Every week, for about five years now, I’ve posted something about writing. I’ve strayed a couple times, but the bulk of my posts have been about the craft. It begs a couple questions: Why do I do it? What’s the point?
I have a goal in mind. Probably a wildly irrational goal, but a goal nonetheless, and reaching that goal means I’ve got to generate book sales. To do that, I’ve got to keep cranking out new books. Over those same past five years, I’ve averaged two new books per year.
This year, there might be four.
In mid-February, I released an expanded version of my collection of inter-related, western short stories. The revamped and retitled book is simply called Greeley. There’s a cover shot below.
Yesterday, I released the ebook version of my memoir textbook, The Naked Truth! (Telling Your Story Without Showing Your Ass!) There’s yet another cover shot below. And, it won’t be long before I’m able to release my textbook on novel writing in ebook form as well.
You’ve probably noticed that, technically speaking, none of these books is actually “new.” Well, yeah, that’s true. Ya got me.
What’s happened here is something you’re going to see more and more often. Recycled material offered with a shiny new cover and/or in an enhanced format. In the case of my textbooks, these will be the second and third ones available in ebook form. And they come with a significant price drop–from $14.95 (plus the ever-present shipping and handling fees) down to $4.95, delivered instantly. I’m sure you’ll be happy to know the ten dollar difference isn’t coming out of my pocket!
While I continue to work on something really new, a sequel to… Nah, can’t tell ya, yet. But while thus engaged, I now have additional opportunities to market existing stuff. More titles, more sales, and hopefully I can take a few more baby steps toward my goal.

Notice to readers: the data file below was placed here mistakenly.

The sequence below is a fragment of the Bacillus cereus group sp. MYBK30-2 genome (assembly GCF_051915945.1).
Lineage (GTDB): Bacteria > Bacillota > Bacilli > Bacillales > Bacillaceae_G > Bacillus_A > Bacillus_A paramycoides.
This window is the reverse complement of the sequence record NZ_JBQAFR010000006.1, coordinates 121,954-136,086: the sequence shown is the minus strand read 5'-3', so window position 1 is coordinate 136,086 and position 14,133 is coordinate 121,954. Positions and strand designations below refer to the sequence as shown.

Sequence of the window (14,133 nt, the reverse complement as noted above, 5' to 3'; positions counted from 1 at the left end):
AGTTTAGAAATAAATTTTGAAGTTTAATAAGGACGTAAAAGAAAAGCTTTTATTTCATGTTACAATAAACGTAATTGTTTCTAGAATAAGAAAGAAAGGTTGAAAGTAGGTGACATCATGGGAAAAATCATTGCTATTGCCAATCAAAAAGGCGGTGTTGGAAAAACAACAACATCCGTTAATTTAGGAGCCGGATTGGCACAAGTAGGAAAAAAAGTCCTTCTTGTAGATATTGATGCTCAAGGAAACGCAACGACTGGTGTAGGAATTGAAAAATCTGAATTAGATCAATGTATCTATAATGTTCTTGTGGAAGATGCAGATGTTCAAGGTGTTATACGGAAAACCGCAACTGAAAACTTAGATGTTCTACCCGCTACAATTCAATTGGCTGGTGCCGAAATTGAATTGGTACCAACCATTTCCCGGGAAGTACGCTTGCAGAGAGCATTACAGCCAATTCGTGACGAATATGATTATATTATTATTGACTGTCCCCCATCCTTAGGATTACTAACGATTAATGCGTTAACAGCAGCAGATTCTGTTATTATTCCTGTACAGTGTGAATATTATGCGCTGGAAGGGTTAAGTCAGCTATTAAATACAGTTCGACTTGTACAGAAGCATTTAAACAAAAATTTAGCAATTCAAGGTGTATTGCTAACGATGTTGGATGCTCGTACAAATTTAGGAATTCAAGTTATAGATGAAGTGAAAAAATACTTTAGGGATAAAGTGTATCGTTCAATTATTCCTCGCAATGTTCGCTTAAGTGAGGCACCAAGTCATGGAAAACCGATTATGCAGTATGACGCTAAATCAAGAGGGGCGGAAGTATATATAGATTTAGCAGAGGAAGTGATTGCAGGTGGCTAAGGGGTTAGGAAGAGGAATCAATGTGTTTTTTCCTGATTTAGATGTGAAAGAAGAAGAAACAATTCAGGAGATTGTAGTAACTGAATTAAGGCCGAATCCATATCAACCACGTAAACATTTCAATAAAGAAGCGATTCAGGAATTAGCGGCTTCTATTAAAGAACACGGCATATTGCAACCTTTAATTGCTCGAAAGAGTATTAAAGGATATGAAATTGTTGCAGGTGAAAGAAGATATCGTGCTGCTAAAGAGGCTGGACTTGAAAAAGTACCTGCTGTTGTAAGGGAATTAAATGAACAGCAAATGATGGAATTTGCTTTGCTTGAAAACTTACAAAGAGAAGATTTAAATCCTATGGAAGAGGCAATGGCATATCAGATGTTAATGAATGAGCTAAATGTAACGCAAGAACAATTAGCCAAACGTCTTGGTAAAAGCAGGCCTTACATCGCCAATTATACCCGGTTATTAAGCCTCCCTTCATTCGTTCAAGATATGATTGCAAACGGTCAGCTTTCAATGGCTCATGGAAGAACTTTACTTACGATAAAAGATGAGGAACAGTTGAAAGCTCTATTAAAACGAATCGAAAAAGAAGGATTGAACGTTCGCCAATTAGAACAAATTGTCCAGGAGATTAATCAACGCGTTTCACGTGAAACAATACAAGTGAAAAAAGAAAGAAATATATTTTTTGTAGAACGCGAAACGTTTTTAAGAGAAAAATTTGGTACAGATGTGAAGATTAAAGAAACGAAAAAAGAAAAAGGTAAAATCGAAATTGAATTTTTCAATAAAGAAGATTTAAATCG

The decision to re-do the Greeley stories may be of interest to those of you with shorter novels, formerly tagged as novellas or novelettes. The market for shorter fiction has grown significantly. For most genres, work weighing in under 90,000 words (90K in publishing jargon) was considered too short to sell as a novel. That dropped to 60K not too terribly long ago. Now, 30K word “novels” are popping up everywhere.
And, with more and more people listening to audio books, the shorter stories give them more variety at a lower cost. Win-win!
Does that mean it’s okay to write shorter stuff and put it on the market right alongside the longer stuff? Sure. But if you’re smart, you’ll at least make sure it’s ready. Don’t just pump out crap. There’s already way too much of that available.
Take the time to edit your work, or have it edited by someone who knows what they’re doing. Get a good cover. There are plenty of tools you can use to do one, and if you just don’t trust your creative side, there are plenty of places you can go and get a good one done for you–and just for you.
Now, quit foolin’ around and go back to work!